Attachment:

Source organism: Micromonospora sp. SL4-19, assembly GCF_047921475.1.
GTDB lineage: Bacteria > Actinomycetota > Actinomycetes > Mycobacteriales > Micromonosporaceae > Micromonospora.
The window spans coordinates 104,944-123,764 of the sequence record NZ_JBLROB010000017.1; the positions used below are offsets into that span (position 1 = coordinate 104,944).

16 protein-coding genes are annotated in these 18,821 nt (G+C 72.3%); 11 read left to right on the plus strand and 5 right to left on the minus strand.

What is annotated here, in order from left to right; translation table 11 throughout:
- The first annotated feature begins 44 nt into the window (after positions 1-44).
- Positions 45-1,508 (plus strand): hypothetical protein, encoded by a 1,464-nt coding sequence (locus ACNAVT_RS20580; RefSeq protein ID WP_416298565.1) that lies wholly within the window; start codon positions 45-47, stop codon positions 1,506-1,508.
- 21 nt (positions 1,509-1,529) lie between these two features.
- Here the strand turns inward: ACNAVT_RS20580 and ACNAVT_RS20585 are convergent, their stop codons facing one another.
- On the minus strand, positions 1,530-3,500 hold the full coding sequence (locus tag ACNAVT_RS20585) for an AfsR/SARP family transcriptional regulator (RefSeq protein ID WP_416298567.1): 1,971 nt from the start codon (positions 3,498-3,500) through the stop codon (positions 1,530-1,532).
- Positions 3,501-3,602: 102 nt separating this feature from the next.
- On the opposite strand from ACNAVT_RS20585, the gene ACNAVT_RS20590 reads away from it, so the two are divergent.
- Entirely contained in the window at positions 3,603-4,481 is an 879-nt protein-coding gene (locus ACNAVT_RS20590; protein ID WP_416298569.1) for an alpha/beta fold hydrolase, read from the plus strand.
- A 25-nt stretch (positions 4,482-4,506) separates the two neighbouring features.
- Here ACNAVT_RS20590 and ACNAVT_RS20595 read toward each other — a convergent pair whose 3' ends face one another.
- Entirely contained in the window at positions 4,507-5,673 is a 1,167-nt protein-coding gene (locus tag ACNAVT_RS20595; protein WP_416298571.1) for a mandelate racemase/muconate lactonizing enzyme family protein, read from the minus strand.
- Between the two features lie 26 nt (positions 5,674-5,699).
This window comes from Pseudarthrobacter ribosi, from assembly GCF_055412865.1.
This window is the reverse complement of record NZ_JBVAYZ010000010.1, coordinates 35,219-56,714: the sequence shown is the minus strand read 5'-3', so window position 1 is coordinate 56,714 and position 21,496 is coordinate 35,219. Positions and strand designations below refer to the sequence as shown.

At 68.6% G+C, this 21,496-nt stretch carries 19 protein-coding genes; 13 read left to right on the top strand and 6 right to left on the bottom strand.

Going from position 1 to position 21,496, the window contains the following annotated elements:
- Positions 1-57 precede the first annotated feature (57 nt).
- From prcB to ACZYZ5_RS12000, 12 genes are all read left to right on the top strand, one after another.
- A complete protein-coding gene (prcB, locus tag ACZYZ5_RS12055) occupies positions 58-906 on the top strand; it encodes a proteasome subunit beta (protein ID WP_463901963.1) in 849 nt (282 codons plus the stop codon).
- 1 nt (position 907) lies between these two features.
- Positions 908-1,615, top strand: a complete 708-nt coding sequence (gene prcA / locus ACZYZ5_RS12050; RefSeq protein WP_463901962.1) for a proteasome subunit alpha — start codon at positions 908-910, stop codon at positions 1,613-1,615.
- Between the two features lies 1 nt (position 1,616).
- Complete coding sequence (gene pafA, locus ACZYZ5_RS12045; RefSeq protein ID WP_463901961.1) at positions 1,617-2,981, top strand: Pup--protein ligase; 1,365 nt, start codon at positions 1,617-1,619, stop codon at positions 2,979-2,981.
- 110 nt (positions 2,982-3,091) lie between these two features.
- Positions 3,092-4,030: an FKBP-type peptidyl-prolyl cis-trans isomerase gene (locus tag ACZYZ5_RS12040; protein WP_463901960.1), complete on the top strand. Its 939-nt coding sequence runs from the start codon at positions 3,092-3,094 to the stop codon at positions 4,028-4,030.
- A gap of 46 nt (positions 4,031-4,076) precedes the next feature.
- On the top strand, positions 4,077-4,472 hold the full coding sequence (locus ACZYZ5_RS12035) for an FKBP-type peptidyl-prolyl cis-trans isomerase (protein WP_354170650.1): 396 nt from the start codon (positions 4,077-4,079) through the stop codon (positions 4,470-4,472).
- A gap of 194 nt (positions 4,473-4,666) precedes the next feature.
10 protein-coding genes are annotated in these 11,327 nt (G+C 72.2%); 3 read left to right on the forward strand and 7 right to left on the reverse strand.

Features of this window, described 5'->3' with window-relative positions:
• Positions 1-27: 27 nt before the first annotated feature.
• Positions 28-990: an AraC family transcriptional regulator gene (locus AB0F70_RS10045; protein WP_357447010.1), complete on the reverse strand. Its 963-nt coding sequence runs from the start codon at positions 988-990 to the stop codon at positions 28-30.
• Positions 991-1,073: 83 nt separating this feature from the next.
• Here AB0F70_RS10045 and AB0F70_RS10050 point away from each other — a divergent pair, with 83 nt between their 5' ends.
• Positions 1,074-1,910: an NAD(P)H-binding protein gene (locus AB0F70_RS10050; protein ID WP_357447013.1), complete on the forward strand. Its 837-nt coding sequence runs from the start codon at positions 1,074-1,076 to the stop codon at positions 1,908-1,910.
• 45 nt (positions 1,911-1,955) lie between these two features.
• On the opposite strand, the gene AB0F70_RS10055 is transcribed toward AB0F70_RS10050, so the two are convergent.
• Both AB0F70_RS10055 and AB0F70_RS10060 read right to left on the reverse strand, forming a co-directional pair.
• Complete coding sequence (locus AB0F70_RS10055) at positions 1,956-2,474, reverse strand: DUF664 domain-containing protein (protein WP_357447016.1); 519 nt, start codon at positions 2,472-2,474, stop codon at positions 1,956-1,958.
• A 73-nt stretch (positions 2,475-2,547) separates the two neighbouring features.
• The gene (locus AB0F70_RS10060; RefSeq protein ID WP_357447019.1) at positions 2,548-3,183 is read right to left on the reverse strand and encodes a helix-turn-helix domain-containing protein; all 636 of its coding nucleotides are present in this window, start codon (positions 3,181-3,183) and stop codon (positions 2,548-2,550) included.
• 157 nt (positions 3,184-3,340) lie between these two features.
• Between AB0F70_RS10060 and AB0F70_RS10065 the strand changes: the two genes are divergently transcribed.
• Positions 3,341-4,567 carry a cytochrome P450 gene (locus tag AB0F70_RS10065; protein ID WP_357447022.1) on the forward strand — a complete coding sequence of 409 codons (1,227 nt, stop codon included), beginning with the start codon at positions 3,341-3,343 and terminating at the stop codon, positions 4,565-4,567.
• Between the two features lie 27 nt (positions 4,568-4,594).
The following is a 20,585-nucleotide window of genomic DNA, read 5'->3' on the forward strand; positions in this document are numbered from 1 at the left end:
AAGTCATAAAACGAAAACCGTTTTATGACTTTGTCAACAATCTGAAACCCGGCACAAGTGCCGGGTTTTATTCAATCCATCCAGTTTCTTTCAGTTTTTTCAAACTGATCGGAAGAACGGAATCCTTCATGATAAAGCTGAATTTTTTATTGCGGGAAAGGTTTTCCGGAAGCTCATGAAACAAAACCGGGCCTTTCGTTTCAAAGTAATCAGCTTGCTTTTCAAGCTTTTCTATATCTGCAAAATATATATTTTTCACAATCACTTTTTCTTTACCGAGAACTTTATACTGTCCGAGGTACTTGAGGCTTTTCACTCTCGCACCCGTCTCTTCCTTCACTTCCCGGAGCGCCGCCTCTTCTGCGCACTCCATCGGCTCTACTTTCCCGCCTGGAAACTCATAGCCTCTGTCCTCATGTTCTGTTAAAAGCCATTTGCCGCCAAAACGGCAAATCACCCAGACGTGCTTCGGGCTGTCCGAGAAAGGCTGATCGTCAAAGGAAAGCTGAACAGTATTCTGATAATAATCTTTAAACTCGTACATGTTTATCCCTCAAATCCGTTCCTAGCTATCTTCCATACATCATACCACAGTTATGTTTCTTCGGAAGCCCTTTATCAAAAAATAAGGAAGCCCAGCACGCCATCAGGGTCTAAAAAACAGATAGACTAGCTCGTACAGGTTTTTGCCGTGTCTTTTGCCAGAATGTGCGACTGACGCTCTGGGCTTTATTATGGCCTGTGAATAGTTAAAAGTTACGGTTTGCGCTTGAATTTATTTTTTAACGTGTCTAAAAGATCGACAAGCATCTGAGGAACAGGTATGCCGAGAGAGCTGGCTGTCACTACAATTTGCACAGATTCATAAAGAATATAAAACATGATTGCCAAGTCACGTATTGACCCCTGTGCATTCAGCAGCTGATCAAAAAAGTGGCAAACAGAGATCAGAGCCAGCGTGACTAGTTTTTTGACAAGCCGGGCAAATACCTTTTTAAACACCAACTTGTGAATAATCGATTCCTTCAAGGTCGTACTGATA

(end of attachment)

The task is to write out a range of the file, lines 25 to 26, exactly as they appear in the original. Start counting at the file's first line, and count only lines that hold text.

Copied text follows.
- 1 nt (position 907) lies between these two features.
- Positions 908-1,615, top strand: a complete 708-nt coding sequence (gene prcA / locus ACZYZ5_RS12050; RefSeq protein WP_463901962.1) for a proteasome subunit alpha — start codon at positions 908-910, stop codon at positions 1,613-1,615.